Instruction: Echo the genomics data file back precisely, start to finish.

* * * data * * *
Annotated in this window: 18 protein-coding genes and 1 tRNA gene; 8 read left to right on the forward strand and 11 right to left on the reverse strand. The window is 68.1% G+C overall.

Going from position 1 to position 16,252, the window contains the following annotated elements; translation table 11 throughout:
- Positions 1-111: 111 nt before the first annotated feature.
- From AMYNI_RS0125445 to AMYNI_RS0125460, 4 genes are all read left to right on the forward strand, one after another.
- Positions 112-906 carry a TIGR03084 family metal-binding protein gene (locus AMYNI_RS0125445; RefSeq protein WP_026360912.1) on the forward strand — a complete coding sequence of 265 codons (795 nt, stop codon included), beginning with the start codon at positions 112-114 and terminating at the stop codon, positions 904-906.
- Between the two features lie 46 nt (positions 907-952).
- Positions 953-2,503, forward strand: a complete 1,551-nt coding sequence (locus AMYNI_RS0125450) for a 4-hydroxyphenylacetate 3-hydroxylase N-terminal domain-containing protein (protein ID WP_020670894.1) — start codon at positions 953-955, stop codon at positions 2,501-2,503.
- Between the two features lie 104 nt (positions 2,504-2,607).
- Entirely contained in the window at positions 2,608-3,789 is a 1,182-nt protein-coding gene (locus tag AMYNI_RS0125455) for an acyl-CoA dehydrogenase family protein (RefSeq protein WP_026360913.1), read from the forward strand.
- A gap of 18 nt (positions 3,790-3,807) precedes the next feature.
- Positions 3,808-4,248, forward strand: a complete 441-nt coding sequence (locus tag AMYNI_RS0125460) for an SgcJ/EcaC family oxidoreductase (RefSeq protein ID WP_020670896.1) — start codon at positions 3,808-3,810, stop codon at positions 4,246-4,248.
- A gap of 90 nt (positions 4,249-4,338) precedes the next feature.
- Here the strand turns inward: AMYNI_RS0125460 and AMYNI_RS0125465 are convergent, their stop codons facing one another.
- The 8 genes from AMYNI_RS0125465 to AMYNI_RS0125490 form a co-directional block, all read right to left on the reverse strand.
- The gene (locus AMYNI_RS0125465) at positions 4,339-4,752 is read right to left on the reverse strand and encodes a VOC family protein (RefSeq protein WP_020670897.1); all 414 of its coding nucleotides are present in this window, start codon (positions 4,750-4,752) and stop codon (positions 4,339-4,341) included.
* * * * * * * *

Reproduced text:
Annotated in this window: 18 protein-coding genes and 1 tRNA gene; 8 read left to right on the forward strand and 11 right to left on the reverse strand. The window is 68.1% G+C overall.

Going from position 1 to position 16,252, the window contains the following annotated elements; translation table 11 throughout:
- Positions 1-111: 111 nt before the first annotated feature.
- From AMYNI_RS0125445 to AMYNI_RS0125460, 4 genes are all read left to right on the forward strand, one after another.
- Positions 112-906 carry a TIGR03084 family metal-binding protein gene (locus AMYNI_RS0125445; RefSeq protein WP_026360912.1) on the forward strand — a complete coding sequence of 265 codons (795 nt, stop codon included), beginning with the start codon at positions 112-114 and terminating at the stop codon, positions 904-906.
- Between the two features lie 46 nt (positions 907-952).
- Positions 953-2,503, forward strand: a complete 1,551-nt coding sequence (locus AMYNI_RS0125450) for a 4-hydroxyphenylacetate 3-hydroxylase N-terminal domain-containing protein (protein ID WP_020670894.1) — start codon at positions 953-955, stop codon at positions 2,501-2,503.
- Between the two features lie 104 nt (positions 2,504-2,607).
- Entirely contained in the window at positions 2,608-3,789 is a 1,182-nt protein-coding gene (locus tag AMYNI_RS0125455) for an acyl-CoA dehydrogenase family protein (RefSeq protein WP_026360913.1), read from the forward strand.
- A gap of 18 nt (positions 3,790-3,807) precedes the next feature.
- Positions 3,808-4,248, forward strand: a complete 441-nt coding sequence (locus tag AMYNI_RS0125460) for an SgcJ/EcaC family oxidoreductase (RefSeq protein ID WP_020670896.1) — start codon at positions 3,808-3,810, stop codon at positions 4,246-4,248.
- A gap of 90 nt (positions 4,249-4,338) precedes the next feature.
- Here the strand turns inward: AMYNI_RS0125460 and AMYNI_RS0125465 are convergent, their stop codons facing one another.
- The 8 genes from AMYNI_RS0125465 to AMYNI_RS0125490 form a co-directional block, all read right to left on the reverse strand.
- The gene (locus AMYNI_RS0125465) at positions 4,339-4,752 is read right to left on the reverse strand and encodes a VOC family protein (RefSeq protein WP_020670897.1); all 414 of its coding nucleotides are present in this window, start codon (positions 4,750-4,752) and stop codon (positions 4,339-4,341) included.